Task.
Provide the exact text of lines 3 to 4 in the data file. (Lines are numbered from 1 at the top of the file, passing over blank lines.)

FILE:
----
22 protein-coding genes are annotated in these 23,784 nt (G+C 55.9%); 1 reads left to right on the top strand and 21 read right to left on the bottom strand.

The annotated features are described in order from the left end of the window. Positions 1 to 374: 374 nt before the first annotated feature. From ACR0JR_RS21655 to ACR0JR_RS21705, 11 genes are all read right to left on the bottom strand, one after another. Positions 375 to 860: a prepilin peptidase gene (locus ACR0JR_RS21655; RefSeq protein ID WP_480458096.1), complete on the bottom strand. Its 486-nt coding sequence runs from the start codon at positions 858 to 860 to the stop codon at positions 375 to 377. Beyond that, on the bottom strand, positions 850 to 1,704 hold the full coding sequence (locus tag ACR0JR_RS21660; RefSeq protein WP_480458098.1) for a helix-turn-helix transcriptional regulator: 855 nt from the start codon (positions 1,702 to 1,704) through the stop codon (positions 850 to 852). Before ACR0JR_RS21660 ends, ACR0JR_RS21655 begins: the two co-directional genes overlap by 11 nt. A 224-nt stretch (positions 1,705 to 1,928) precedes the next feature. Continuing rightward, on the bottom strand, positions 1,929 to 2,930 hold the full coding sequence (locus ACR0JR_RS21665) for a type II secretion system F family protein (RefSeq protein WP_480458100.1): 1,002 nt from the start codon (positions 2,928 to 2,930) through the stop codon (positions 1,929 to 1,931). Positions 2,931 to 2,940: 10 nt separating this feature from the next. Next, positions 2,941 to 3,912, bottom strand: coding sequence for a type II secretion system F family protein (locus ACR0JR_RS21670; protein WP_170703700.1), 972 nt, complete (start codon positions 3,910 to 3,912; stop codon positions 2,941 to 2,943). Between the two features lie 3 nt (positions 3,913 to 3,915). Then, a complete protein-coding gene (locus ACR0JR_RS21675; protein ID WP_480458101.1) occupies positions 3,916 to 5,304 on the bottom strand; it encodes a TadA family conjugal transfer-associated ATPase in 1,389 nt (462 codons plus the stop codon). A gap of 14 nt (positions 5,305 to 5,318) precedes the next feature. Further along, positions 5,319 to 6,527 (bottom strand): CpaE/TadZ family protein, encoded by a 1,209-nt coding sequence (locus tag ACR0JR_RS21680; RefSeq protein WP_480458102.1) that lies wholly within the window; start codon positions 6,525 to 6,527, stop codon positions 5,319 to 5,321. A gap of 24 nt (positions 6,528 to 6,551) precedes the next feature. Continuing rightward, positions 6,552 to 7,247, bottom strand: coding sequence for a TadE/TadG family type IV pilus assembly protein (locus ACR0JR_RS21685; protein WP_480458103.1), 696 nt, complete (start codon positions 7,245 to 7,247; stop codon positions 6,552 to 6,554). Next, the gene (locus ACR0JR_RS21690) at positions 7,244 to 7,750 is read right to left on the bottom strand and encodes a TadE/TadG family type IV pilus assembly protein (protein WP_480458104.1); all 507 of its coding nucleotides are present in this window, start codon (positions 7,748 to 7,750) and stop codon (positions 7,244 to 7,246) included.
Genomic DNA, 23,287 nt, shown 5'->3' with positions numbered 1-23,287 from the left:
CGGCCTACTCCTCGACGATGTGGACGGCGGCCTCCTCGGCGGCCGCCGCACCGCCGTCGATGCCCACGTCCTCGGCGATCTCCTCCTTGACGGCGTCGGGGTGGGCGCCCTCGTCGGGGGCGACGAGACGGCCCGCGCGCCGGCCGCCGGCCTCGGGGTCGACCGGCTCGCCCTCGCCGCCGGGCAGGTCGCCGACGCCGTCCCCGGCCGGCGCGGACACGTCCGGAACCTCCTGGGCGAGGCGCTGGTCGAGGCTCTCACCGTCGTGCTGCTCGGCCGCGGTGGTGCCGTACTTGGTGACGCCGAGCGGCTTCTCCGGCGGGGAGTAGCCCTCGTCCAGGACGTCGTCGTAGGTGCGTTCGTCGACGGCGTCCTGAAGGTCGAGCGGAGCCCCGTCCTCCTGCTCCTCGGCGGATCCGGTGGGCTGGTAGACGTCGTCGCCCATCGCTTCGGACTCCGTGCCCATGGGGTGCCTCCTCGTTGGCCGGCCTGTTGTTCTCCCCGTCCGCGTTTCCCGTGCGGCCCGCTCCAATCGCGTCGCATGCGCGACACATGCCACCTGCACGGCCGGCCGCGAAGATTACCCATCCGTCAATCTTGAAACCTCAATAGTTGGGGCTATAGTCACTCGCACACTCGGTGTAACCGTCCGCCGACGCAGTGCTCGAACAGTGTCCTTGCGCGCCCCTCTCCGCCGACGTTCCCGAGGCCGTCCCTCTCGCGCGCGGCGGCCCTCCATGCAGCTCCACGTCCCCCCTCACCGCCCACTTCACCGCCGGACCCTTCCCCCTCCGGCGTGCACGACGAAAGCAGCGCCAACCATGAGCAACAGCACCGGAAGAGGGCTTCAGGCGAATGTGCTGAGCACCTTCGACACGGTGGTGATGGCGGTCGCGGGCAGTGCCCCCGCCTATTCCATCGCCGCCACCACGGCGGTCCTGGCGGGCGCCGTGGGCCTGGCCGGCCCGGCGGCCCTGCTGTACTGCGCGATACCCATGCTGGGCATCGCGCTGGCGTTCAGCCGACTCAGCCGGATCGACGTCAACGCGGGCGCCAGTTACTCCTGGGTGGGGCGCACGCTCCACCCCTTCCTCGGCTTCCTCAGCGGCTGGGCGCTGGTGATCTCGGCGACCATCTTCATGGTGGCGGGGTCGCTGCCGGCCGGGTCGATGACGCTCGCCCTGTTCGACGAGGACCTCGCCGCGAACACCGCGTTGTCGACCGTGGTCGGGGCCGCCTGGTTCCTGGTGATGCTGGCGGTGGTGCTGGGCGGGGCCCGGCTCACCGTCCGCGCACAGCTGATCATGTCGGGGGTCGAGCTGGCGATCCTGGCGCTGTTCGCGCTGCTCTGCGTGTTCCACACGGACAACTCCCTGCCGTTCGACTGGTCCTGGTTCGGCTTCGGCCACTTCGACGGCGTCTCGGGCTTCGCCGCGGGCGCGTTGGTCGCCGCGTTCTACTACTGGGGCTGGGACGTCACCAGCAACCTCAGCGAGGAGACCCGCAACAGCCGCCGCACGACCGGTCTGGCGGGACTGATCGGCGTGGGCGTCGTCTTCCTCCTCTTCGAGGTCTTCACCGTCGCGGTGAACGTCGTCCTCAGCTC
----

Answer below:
Genomic DNA, 23,287 nt, shown 5'->3' with positions numbered 1-23,287 from the left:
CGGCCTACTCCTCGACGATGTGGACGGCGGCCTCCTCGGCGGCCGCCGCACCGCCGTCGATGCCCACGTCCTCGGCGATCTCCTCCTTGACGGCGTCGGGGTGGGCGCCCTCGTCGGGGGCGACGAGACGGCCCGCGCGCCGGCCGCCGGCCTCGGGGTCGACCGGCTCGCCCTCGCCGCCGGGCAGGTCGCCGACGCCGTCCCCGGCCGGCGCGGACACGTCCGGAACCTCCTGGGCGAGGCGCTGGTCGAGGCTCTCACCGTCGTGCTGCTCGGCCGCGGTGGTGCCGTACTTGGTGACGCCGAGCGGCTTCTCCGGCGGGGAGTAGCCCTCGTCCAGGACGTCGTCGTAGGTGCGTTCGTCGACGGCGTCCTGAAGGTCGAGCGGAGCCCCGTCCTCCTGCTCCTCGGCGGATCCGGTGGGCTGGTAGACGTCGTCGCCCATCGCTTCGGACTCCGTGCCCATGGGGTGCCTCCTCGTTGGCCGGCCTGTTGTTCTCCCCGTCCGCGTTTCCCGTGCGGCCCGCTCCAATCGCGTCGCATGCGCGACACATGCCACCTGCACGGCCGGCCGCGAAGATTACCCATCCGTCAATCTTGAAACCTCAATAGTTGGGGCTATAGTCACTCGCACACTCGGTGTAACCGTCCGCCGACGCAGTGCTCGAACAGTGTCCTTGCGCGCCCCTCTCCGCCGACGTTCCCGAGGCCGTCCCTCTCGCGCGCGGCGGCCCTCCATGCAGCTCCACGTCCCCCCTCACCGCCCACTTCACCGCCGGACCCTTCCCCCTCCGGCGTGCACGACGAAAGCAGCGCCAACCATGAGCAACAGCACCGGAAGAGGGCTTCAGGCGAATGTGCTGAGCACCTTCGACACGGTGGTGATGGCGGTCGCGGGCAGTGCCCCCGCCTATTCCATCGCCGCCACCACGGCGGTCCTGGCGGGCGCCGTGGGCCTGGCCGGCCCGGCGGCCCTGCTGTACTGCGCGATACCCATGCTGGGCATCGCGCTGGCGTTCAGCCGACTCAGCCGGATCGACGTCAACGCGGGCGCCAGTTACTCCTGGGTGGGGCGCACGCTCCACCCCTTCCTCGGCTTCCTCAGCGGCTGGGCGCTGGTGATCTCGGCGACCATCTTCATGGTGGCGGGGTCGCTGCCGGCCGGGTCGATGACGCTCGCCCTGTTCGACGAGGACCTCGCCGCGAACACCGCGTTGTCGACCGTGGTCGGGGCCGCCTGGTTCCTGGTGATGCTGGCGGTGGTGCTGGGCGGGGCCCGGCTCACCGTCCGCGCACAGCTGATCATGTCGGGGGTCGAGCTGGCGATCCTGGCGCTGTTCGCGCTGCTCTGCGTGTTCCACACGGACAACTCCCTGCCGTTCGACTGGTCCTGGTTCGGCTTCGGCCACTTCGACGGCGTCTCGGGCTTCGCCGCGGGCGCGTTGGTCGCCGCGTTCTACTACTGGGGCTGGGACGTCACCAGCAACCTCAGCGAGGAGACCCGCAACAGCCGCCGCACGACCGGTCTGGCGGGACTGATCGGCGTGGGCGTCGTCTTCCTCCTCTTCGAGGTCTTCACCGTCGCGGTGAACGTCGTCCTCAGCTC